Palm Sunday, 2020
As I read today's traditional reading from the Book of Matthew, I caress my own soft palm leaf. I can smell the life it held. It is a soft, woodsy smell, missed by most people or overpowered by the rest of the world's odors. With the sanctuary nearly empty, only a few sit adoringly gazing upon you, I am spiritually transported to Jerusalem.
I hold in my hand the palm frond. I am working beside others to pave the way for you, leaving branches and cloaks for your beast of burden to tread.
I don't stop to ask anyone why we do this. It seems a bit silly to be covering the road. But, I continue anyway. The air around me is stifling.
I am small so I have to keep working to stay in front of the crowd if I am going to even get a glimpse. Rumors fly through the crowd like birds. Someone reports seeing you. Another voice cries doubt you will come this way. Others yell at the crowd, telling everyone there is no hope of a messiah. The crowd continues to grow, surging left, right, and then forward.
It feels like several lifetimes of anticipation have built up to this one moment. I am nearly crying because my heart feels so fragile, but I hold it in, not wanting others to see my weakness. Then someone stomps on my bare foot. The pain is excruciating and I look down, almost crumpling where I stand. The incident lasts only seconds.
I take a deep breath, straightening up, ready to scold the offender. When I look up, there you are. I am frozen in place. Everyone around me is frozen in place. Collectively, we have stopped breathing. You are still at a distance, coming up the palm and cloak covered road. My mind registers you are riding on a small donkey, a colt, but I cannot take my eyes from you.
My sight blurs and now I am crying. The tears create a mirage behind you. You glow from the mix of sun, dust, and tears.
Wait. There is no dust! The branches and cloaks have a practical purpose. There is not dust kicked up and I can all SEE you, all of you, even with tears in my eyes.
I have waited so long. Generations have passed waiting to see you fulfill every passage, every prophetic story, I was ever taught. As you get closer, I see you clearer. It wasn't a tear-created illusion. You actually glow!
Now you are passing by me. I could reach out and touch you. I do not. I am afraid. I am not worthy to touch the Messiah.
The moment passes and so do you. I now see your back as you continue to move toward the Temple. You glow from the back as well.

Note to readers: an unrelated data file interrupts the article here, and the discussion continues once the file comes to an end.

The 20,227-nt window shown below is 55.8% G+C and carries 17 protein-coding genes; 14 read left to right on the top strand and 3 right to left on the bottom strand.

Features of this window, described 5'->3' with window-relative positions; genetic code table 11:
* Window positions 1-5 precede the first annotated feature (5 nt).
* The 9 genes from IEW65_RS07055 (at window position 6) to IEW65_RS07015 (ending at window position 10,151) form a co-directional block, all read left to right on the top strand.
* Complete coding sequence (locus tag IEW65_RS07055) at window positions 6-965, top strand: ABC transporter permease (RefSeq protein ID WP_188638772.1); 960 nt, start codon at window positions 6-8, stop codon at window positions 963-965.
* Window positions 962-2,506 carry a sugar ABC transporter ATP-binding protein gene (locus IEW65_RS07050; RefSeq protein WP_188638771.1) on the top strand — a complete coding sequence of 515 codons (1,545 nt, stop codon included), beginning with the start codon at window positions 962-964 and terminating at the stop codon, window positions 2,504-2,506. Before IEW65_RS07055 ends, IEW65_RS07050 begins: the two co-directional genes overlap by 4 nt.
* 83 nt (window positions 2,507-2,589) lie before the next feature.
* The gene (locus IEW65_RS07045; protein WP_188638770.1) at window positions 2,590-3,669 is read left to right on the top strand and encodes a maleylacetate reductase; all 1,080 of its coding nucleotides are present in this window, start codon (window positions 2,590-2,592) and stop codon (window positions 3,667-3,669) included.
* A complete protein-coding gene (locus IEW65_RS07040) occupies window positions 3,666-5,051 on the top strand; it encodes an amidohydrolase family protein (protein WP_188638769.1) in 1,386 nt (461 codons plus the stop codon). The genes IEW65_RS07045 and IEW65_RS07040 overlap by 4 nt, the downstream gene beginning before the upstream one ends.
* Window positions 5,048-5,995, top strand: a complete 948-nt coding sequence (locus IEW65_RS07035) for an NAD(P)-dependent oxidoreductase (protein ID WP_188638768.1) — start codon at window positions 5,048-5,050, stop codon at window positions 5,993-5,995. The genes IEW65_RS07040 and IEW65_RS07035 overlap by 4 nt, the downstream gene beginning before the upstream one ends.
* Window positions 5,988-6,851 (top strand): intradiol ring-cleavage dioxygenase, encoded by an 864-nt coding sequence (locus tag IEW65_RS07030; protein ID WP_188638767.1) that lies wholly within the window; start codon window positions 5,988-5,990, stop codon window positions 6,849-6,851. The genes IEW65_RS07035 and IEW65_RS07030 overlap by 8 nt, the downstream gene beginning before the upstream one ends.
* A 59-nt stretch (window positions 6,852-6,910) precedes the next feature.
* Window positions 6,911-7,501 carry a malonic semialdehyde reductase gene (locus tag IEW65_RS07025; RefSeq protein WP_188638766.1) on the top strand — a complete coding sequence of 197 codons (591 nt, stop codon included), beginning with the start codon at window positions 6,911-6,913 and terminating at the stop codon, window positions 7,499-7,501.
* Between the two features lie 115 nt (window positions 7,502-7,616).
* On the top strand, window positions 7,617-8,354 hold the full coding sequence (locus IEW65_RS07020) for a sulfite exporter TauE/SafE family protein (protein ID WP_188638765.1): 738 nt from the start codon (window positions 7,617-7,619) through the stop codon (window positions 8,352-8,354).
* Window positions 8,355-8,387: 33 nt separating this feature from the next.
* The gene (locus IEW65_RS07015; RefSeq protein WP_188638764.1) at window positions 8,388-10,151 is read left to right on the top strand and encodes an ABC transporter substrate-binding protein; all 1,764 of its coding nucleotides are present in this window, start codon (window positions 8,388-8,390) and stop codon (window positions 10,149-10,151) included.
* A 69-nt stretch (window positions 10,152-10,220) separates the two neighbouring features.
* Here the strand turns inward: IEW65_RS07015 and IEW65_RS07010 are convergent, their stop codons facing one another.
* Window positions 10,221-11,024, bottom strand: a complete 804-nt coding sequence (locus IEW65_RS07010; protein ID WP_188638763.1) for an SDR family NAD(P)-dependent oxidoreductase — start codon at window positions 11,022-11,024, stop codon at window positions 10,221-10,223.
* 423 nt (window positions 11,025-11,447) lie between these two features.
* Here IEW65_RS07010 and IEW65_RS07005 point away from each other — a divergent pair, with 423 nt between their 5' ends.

I managed to keep my place in front of the crowd, despite the crushed toes, and I actually felt your presence as you passed. I felt it physically, like a mother's gentle nuzzle of her baby's cheek, the fluttering of a moth's wing around candlelight, or a breeze on a warm summer night.
My worry, my anxiety vanished at your touch. I believe those around me felt it, too. They seem as momentarily stunned as I am.
Then there are voices. Voices of doubt saying "He doesn't look like a messiah." "How is he going to defeat the Romans? He has no weapons." People start to move away, gathering their cloaks from the road. Many seem almost disgruntled.
I am confused. Did they not feel your touch as you moved past them? Perhaps they were too far back in the crowd to feel it.
I still watch you as you make your way up the road and eventually move out of sight. The feeling of peace and calm lingers for me, despite what the others are saying.
Eventually, I returned home, compelled to pray to God for your future. These are the words my heart spoke to God:
Lord, I am a simple woman but I felt your presence today. I know he is your messiah, your anointed one. I do not know what the coming days hold for him or for us, but I pray you will deliver your people from our tormentors. I pray this man, Jesus, is truly your son and his work will change the hearts of all men and women, returning their eyes and hearts to right worship of you, Oh Lord, the God of Abraham, Isaac, and Jacob. Amen.
This alter crucifix hangs in the Basilica of the Most Holy Trinity in Fatima, Portugal. The entire alter is a splendor to behold as hinted by the wall behind the crucifix.